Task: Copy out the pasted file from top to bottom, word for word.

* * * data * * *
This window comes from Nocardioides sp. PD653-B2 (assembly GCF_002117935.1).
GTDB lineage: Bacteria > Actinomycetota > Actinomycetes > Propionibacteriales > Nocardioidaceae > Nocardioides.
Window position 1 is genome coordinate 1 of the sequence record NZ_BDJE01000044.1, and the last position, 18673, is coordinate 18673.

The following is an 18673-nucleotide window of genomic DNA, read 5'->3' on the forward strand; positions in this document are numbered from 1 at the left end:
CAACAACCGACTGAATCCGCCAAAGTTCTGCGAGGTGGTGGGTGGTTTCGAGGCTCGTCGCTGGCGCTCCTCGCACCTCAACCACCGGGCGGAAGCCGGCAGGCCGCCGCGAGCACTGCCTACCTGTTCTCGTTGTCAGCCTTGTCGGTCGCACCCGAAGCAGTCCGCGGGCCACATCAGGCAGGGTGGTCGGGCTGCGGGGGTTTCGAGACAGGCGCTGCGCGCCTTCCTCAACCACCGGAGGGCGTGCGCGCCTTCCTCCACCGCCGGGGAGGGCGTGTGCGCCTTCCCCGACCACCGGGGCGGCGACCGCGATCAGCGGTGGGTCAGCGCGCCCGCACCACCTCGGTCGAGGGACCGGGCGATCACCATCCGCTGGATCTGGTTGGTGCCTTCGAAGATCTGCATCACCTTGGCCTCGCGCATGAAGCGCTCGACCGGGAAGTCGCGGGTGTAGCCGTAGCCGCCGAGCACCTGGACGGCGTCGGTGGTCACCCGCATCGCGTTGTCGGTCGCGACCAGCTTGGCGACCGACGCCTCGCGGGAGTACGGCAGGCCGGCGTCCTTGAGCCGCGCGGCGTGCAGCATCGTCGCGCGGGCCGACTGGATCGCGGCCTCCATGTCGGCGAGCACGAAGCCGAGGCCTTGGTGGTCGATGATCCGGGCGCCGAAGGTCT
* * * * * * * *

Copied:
This window comes from Nocardioides sp. PD653-B2 (assembly GCF_002117935.1).
GTDB lineage: Bacteria > Actinomycetota > Actinomycetes > Propionibacteriales > Nocardioidaceae > Nocardioides.
Window position 1 is genome coordinate 1 of the sequence record NZ_BDJE01000044.1, and the last position, 18673, is coordinate 18673.

The following is an 18673-nucleotide window of genomic DNA, read 5'->3' on the forward strand; positions in this document are numbered from 1 at the left end:
CAACAACCGACTGAATCCGCCAAAGTTCTGCGAGGTGGTGGGTGGTTTCGAGGCTCGTCGCTGGCGCTCCTCGCACCTCAACCACCGGGCGGAAGCCGGCAGGCCGCCGCGAGCACTGCCTACCTGTTCTCGTTGTCAGCCTTGTCGGTCGCACCCGAAGCAGTCCGCGGGCCACATCAGGCAGGGTGGTCGGGCTGCGGGGGTTTCGAGACAGGCGCTGCGCGCCTTCCTCAACCACCGGAGGGCGTGCGCGCCTTCCTCCACCGCCGGGGAGGGCGTGTGCGCCTTCCCCGACCACCGGGGCGGCGACCGCGATCAGCGGTGGGTCAGCGCGCCCGCACCACCTCGGTCGAGGGACCGGGCGATCACCATCCGCTGGATCTGGTTGGTGCCTTCGAAGATCTGCATCACCTTGGCCTCGCGCATGAAGCGCTCGACCGGGAAGTCGCGGGTGTAGCCGTAGCCGCCGAGCACCTGGACGGCGTCGGTGGTCACCCGCATCGCGTTGTCGGTCGCGACCAGCTTGGCGACCGACGCCTCGCGGGAGTACGGCAGGCCGGCGTCCTTGAGCCGCGCGGCGTGCAGCATCGTCGCGCGGGCCGACTGGATCGCGGCCTCCATGTCGGCGAGCACGAAGCCGAGGCCTTGGTGGTCGATGATCCGGGCGCCGAAGGTCT